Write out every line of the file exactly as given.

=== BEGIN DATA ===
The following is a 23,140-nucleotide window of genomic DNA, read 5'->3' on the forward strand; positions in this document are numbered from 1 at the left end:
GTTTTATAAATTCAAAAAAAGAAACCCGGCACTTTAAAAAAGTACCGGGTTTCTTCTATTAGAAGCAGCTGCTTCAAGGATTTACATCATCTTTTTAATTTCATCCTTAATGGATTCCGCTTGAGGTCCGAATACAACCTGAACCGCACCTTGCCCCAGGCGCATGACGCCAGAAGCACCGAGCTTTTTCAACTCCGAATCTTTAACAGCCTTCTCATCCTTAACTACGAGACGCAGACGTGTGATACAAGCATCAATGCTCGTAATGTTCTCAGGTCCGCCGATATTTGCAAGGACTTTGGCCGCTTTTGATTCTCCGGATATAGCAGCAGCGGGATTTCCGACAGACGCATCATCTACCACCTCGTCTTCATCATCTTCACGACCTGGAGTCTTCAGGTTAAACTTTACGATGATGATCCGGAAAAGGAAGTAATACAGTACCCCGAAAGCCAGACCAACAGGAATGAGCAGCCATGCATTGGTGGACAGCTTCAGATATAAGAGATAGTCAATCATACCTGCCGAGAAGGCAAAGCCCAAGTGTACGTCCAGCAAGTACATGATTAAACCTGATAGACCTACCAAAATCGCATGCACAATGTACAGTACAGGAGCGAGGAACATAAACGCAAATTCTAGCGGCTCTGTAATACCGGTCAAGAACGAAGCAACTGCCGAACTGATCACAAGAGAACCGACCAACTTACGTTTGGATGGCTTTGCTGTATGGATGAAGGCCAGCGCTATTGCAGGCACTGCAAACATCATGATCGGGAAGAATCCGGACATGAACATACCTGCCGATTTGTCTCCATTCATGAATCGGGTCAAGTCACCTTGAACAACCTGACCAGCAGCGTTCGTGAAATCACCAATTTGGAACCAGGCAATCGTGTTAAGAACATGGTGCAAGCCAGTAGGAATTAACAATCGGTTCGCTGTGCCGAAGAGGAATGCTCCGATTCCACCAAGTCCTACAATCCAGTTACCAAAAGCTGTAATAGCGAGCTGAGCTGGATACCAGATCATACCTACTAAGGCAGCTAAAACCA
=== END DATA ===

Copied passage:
The following is a 23,140-nucleotide window of genomic DNA, read 5'->3' on the forward strand; positions in this document are numbered from 1 at the left end:
GTTTTATAAATTCAAAAAAAGAAACCCGGCACTTTAAAAAAGTACCGGGTTTCTTCTATTAGAAGCAGCTGCTTCAAGGATTTACATCATCTTTTTAATTTCATCCTTAATGGATTCCGCTTGAGGTCCGAATACAACCTGAACCGCACCTTGCCCCAGGCGCATGACGCCAGAAGCACCGAGCTTTTTCAACTCCGAATCTTTAACAGCCTTCTCATCCTTAACTACGAGACGCAGACGTGTGATACAAGCATCAATGCTCGTAATGTTCTCAGGTCCGCCGATATTTGCAAGGACTTTGGCCGCTTTTGATTCTCCGGATATAGCAGCAGCGGGATTTCCGACAGACGCATCATCTACCACCTCGTCTTCATCATCTTCACGACCTGGAGTCTTCAGGTTAAACTTTACGATGATGATCCGGAAAAGGAAGTAATACAGTACCCCGAAAGCCAGACCAACAGGAATGAGCAGCCATGCATTGGTGGACAGCTTCAGATATAAGAGATAGTCAATCATACCTGCCGAGAAGGCAAAGCCCAAGTGTACGTCCAGCAAGTACATGATTAAACCTGATAGACCTACCAAAATCGCATGCACAATGTACAGTACAGGAGCGAGGAACATAAACGCAAATTCTAGCGGCTCTGTAATACCGGTCAAGAACGAAGCAACTGCCGAACTGATCACAAGAGAACCGACCAACTTACGTTTGGATGGCTTTGCTGTATGGATGAAGGCCAGCGCTATTGCAGGCACTGCAAACATCATGATCGGGAAGAATCCGGACATGAACATACCTGCCGATTTGTCTCCATTCATGAATCGGGTCAAGTCACCTTGAACAACCTGACCAGCAGCGTTCGTGAAATCACCAATTTGGAACCAGGCAATCGTGTTAAGAACATGGTGCAAGCCAGTAGGAATTAACAATCGGTTCGCTGTGCCGAAGAGGAATGCTCCGATTCCACCAAGTCCTACAATCCAGTTACCAAAAGCTGTAATAGCGAGCTGAGCTGGATACCAGATCATACCTACTAAGGCAGCTAAAACCA